Archive - News Article
July 11th, 2011
Fresh on the heels of Gordon Boettger’s recent, record-setting soaring adventures, more than 50 glider pilots converged on the Eastern Sierra Regional Airport in recent weeks to similarly take advantage of the Owens Valley’s world-class soaring conditions.
No new records have been set locally since Boettger and copilot Hugh Bennett rode a Sierra wave cloud for 2,200 kilometers – approximately 1,367 miles – in 13 hours back in April, claiming the Northern Hemisphere record for distance around three turn-points.
For 10 years now, students at Bishop Elementary School have been given an opportunity to be immersed in a foreign language. This year marks the fifth class of fifth- graders to graduate from the program.
The immersion class is a âunique and exceptional program,â said Teresa Eckland, Bishop Union School District bilingual coordinator. âLearning a second language in childhood is the best time to develop fluency, accurate pronunciation, and a natural ease of expression. They become âlanguage experts.ââ
With the help of Inyo County, Death Valley National Park officials are planning to add bike paths within the park to accommodate tourists who rent two-wheelers from Furnace Creek.
Despite concerns that the park would be competing with the county to obtain state and federal grant funding for bike paths, county leaders decided Tuesday to amend the Collaborative Bikeways Plan to incorporate parts of Death Valley.
A proposed Adventure Trails System for Inyo County has passed the Senate Natural Resources Committee unanimously and will be heading for the Senate Appropriations Committee later this summer for final approval.
California State Assembly Bill 628, introduced by Assembly Republican Leader Connie Conway, of Tulare, aims to authorize a pilot project in Inyo County to interconnect existing trails designed for off-highway vehicles, such as four wheelers. If approved, the bill will allow OHV users to travel a small distance on surface streets to access amenities such as food and fuel.
A local woman is going to give her kidney to someone she hardly knows, and is giving it selflessly.
âI never thought twice or wondered why I should do this,â Tonya Miller said at the home of Stan Summers, the man she plans on donating her kidney to. She said before she even knew she was going to donate, God had spoken to her and told her she was a match and that she could withstand this challenge.
God must have known that Miller is what is known as a âuniversal donor.â This includes more than her universally accepted type O-negative blood.
With July 4 approaching, Americans are asked to remember the sacrifices that this countryâs service members make every day in the name of freedom.
Among those preparing to fight, protect and serve in the name of freedom overseas is Lance Cpl. Caylen S. Vetter, 24, of Bishop.
Vetter, a 2005 Bishop Union High School graduate, is gearing up with the 11th Marine Expeditionary Unit to be deployed to Afghanistan this summer.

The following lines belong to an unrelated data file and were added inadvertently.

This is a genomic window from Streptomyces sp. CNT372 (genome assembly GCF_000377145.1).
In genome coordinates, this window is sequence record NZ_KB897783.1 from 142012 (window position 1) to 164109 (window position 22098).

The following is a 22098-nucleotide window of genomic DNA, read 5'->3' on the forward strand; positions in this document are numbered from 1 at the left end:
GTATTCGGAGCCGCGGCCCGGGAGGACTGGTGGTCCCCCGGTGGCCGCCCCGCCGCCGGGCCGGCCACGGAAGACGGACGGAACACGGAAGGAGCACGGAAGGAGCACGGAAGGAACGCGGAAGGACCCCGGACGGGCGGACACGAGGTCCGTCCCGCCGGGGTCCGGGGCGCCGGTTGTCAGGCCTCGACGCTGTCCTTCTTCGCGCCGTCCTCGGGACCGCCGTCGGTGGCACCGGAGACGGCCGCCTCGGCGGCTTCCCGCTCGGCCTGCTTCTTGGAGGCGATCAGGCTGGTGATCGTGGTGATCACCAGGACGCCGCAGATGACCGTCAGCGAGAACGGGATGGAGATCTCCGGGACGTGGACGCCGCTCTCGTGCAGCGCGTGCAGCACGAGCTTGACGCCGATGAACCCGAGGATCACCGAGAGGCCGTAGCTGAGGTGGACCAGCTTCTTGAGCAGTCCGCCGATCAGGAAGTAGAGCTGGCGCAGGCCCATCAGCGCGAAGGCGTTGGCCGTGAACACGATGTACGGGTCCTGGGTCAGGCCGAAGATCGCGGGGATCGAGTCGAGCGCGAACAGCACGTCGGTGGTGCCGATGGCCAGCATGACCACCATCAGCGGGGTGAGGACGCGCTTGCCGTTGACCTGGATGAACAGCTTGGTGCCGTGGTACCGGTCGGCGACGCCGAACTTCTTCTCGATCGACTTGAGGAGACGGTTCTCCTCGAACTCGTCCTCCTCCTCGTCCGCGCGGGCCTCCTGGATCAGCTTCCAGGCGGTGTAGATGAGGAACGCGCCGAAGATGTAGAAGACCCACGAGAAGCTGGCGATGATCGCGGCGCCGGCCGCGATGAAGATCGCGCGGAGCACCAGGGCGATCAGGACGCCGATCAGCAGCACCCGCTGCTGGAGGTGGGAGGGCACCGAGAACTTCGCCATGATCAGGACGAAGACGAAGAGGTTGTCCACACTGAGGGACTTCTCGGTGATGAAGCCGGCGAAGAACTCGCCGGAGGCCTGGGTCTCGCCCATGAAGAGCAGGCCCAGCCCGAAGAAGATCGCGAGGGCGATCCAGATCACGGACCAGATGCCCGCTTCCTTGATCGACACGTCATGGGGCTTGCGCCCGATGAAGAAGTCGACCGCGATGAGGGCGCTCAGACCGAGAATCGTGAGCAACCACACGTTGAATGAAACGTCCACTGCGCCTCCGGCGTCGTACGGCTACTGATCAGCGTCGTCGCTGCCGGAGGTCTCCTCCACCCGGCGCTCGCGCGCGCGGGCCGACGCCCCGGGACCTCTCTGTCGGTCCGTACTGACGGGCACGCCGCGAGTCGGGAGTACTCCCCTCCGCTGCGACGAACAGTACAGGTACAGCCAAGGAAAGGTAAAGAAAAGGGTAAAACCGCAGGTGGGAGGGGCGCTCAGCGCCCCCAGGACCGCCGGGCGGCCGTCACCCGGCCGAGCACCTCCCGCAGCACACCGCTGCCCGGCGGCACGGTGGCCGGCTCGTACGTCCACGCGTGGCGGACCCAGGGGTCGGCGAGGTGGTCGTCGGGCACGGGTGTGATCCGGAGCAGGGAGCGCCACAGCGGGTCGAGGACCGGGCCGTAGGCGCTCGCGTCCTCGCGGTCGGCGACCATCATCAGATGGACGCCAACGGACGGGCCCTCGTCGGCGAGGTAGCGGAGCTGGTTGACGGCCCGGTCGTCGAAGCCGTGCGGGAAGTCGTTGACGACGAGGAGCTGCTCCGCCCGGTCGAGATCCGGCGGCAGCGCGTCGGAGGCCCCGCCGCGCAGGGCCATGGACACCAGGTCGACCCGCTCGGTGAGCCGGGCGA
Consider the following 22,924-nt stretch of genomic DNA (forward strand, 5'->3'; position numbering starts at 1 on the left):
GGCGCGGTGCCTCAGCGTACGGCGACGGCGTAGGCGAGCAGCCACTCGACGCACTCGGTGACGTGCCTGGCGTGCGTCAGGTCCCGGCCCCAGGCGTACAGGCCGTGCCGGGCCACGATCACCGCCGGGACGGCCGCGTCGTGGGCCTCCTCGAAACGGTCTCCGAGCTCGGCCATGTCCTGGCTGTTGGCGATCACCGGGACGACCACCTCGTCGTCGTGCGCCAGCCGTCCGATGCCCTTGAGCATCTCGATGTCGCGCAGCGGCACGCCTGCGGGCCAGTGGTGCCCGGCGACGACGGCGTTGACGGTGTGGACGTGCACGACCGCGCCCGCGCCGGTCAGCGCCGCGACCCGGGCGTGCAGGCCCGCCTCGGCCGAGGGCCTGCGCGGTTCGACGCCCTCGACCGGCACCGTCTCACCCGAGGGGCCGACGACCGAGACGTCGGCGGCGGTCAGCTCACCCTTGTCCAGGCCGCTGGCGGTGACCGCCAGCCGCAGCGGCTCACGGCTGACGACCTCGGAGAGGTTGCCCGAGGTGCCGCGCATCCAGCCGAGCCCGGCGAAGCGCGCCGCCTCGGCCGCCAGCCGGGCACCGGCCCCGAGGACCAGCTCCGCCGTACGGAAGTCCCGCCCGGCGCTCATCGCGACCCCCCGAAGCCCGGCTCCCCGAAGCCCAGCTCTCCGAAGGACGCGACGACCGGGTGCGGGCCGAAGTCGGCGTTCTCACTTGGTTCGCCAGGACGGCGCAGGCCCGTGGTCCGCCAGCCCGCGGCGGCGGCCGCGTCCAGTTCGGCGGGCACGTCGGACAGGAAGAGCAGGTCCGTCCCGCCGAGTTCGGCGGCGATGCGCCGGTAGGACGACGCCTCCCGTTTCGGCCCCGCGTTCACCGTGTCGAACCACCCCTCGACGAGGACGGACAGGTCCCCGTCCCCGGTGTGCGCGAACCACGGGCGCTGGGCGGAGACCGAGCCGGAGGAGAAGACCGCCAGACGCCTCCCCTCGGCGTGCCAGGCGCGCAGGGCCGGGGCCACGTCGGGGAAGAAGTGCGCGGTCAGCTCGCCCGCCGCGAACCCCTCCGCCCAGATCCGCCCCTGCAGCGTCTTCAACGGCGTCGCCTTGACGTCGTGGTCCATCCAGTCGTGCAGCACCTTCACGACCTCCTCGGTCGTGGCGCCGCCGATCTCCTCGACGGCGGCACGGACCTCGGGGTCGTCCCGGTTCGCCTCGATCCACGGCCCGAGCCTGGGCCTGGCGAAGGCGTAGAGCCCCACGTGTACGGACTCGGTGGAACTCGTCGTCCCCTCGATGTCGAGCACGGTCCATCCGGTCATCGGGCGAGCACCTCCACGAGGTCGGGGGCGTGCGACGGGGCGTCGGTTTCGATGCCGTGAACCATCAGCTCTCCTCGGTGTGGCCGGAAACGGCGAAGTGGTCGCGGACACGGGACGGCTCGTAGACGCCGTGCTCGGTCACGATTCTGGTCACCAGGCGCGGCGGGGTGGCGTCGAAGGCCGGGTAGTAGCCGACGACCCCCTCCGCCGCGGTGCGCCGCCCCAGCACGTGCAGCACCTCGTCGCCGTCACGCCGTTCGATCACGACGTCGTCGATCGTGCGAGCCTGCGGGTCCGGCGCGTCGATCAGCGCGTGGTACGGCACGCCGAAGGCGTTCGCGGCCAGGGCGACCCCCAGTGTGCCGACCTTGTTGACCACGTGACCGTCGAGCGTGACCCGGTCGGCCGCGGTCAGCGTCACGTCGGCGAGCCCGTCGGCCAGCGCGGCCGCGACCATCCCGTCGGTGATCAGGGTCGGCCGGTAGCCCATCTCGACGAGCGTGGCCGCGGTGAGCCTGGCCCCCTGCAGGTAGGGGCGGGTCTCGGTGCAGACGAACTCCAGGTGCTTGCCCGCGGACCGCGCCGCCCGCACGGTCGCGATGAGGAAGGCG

Vetter has been in the military for two years.
A cross-country trip on U.S. 6 will bring travelers through a number of small towns and across even more scenic stops, but, according to Malerie Yolen-Cohen, Inyo Countyâs attractions have been some of the best so far.
Yolen-Cohen, a Stamford, Conn. resident and travel writer, is making the trip from Provincetown, Mass. to Long Beach, the traditional beginning and end of U.S. 6. Along the way, she has been blogging about her adventures.
The geothermal project in Southern Inyo County has had its credit rating reduced due to lowered energy capacity and output, and mounting debt.
Fitch Ratings has downgraded Coso Geothermalâs rating from a âB+â to âB.â
According to Standard and Poorâs, another credit rating firm, âcredit ratings are not investment advice, or buy, hold, or sell recommendations. They are just one factor investors may consider in making investment decisions.â
Fun, friends and fireworks are just some of the attractions residents will find at the Eastern Sierra Regional Airport in Bishop this year as the Bishop Volunteer Fire Departments hosts its annual Independence Day fireworks show.
Itâs a celebration that almost wasnât this year, when the department considered cancelling the traditional festivities due to budget and manpower concerns â essentially the drain the show puts on both.
In the end, and hoping the community will pitch in with gate fees and donations, the volunteer firefighters decided the show must go on.
Local leaders are looking to the public for input on where supervisorial districts should be drawn.
Every 10 years, after the federal census is complete, the county is required to review its district boundaries and, if the population change found by the census shows a shift in the countyâs population, re-draw the boundaries to be sure each county supervisor is serving approximately the same number of citizens.
According to Planning Director Josh Hart, each supervisor must represent between 17 and 23 percent of the population.